Dante Alighieri's Beatrice attraction is rare in the annals of human love relationships. It was never based on unrequited love or adulterous lust. The poet's feelings for Beatrice were motivated by pure spiritual bliss, a euphoric state that no physical sense can bestow.
The poet's joy prompted by just the mere sight of or a word from Beatrice bespeaks a kind of joy that no human relationship can engender. Beatrice was more like an angel in the life of the poet than a mere human attraction.
Dante's Early Life
Born between May 20 and Jun 20 in 1265, Dante Alighieri, the poet of La Divina Commedia (The Divine Comedy), was one of the most original thinkers of his time. A Florentine by birth, his life was heavily influenced by the turbulent political upheavals of his day.
According to the Catholic Encyclopedia, a short time before the birth of Dante Alighieri, Charles of Anjou's victory of King Manfred (at Benevento, February 26, 1266) effectively ended the Italian empire's power, putting in place a French dynasty on the Neapolitan throne. Thus the Guelphs established their prominence over Tuscany. The poet was thus raised with Florentine democracy in triumph. Dante fought in the Guelph cavalry in the front ranks in the battle of Campaldino on June 11, 1289. The Tuscan Ghibellines suffered defeat at the hands of the Guelph league. Florence was the head of this league.
In 1291, Dante married Gemma Donati; the marriage produced four children, two sons and two daughters. He served in various capacities in the political area of Florence, but in 1302 the opposing party took control and along with other Guelph constituents, Dante was exiled. It is thought that Dante made a pilgrimage to Rome to appeal to Boniface VIII and later was falsely charged with corruption and condemned to death. He spent the last twenty years of his life in exile, living in various Italian cities. He died in Ravenna in 1321.
Who was Beatrice?
Much has been made about the influence of Beatrice on Dante’s literary career—most of which is inaccurate when it focuses on unrequited love or adulterous lust. For Dante's Beatrice attraction featured neither of these phenomena. Dante first saw Beatrice when he was only nine years old. His love for her therefore remained a kind of mystical friendship. Beatrice was likely the daughter of Folco Portion. She was the wife of Simone de Bardi. Beatrice likely died June 1290. Dante wrote about his love for Beatrice in his first publication titled La Vita Nuova, or The New Life, which was first published in 1294.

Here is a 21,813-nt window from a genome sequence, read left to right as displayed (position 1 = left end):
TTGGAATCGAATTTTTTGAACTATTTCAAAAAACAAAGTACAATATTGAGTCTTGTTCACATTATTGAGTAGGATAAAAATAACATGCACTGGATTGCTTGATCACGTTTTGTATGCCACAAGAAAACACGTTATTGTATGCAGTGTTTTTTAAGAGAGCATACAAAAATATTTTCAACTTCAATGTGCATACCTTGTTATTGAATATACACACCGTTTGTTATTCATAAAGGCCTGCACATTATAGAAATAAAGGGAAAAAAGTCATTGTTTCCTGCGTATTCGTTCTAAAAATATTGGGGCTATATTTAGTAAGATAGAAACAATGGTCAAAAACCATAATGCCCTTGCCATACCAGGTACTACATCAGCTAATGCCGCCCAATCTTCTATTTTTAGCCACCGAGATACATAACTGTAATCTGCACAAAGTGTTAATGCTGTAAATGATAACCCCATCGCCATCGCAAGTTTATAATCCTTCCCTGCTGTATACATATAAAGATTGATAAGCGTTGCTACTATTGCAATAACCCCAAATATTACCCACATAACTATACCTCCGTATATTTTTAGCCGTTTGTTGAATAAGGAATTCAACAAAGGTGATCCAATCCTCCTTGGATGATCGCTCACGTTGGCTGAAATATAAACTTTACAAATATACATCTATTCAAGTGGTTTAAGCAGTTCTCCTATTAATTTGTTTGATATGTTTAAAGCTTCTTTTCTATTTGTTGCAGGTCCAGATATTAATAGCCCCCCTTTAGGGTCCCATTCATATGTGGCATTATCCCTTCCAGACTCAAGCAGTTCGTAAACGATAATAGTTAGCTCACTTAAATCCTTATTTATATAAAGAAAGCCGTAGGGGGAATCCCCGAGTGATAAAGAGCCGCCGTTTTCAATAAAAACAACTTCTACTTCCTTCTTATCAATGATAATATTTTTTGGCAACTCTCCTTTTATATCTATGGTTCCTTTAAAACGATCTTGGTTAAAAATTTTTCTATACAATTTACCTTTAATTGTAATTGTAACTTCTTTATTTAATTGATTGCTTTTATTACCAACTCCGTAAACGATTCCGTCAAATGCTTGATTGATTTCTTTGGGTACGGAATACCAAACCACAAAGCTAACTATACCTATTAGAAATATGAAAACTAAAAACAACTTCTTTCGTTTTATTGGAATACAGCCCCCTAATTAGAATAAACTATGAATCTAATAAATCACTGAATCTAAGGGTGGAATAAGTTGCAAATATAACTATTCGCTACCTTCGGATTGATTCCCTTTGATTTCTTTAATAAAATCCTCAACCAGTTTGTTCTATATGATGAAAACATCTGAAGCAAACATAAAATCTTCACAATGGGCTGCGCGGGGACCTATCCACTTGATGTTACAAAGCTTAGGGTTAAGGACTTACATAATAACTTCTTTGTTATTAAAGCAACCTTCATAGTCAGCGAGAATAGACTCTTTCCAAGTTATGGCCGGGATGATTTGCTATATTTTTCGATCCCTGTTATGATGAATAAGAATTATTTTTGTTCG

Dante's love for Beatrice followed the description of love by St. Thomas Aquinas called "amor amicitiae," which is a love based on spirituality and mysticism, not physical or sexual lust. St. Thomas Aquinas described this type of love: "That which is loved in love of friendship is loved simply and for its own sake." Dante kept the image of Beatrice for the purpose spiritual inspiration as well as for a poetic muse. He asserted that he would write about Beatrice that which, "has never before been written of any woman." Dante dedicates his Vita Nuova to Guido Cavalcanti, an important poet of Florence, whom Dante designates as the "first of my friends," a dedication which captures the emphasis of friendship also in the nature of his love for Beatrice.
Beatrice as Symbol of Divine Love
The love that Dante felt for Beatrice was never of an adulterous nature nor was it of the unrequited kind that causes mere yearning for a relationship. Instead Beatrice and the idea of Beatrice represented a spiritual ideal for the poet, a fact that is abundantly supported by his Paradiso, in which Beatrice serves as the poet’s guide in Heaven, as the poet Vergil had served in the Inferno. The power of the Beatrice symbol can be inferred from the fact that Dante met the individual named Beatrice only twice in his life: the first time at age nine and then nine years later.
Upon his second meeting with Beatrice, the poet has remarked, "she greeted me; and such was the virtue of her greeting that I seemed to experience the height of bliss." While this meeting was the second time he had seen Beatrice, it was the first time she has spoken to him, and after she did so, he felt euphoric.
The poet asserts in La Vita Nuova that a sense of such great joy overtook him, he felt that he was "reeling." He had to hurry to his room out of sight of the public to contemplate the grace of this wondrous individual he has just encountered. Thus Beatrice became and remained a driving, spiritual force of love for the poet's entire writing life.
Dante si Beatrice in Paradis
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© 2016 Linda Sue Grimes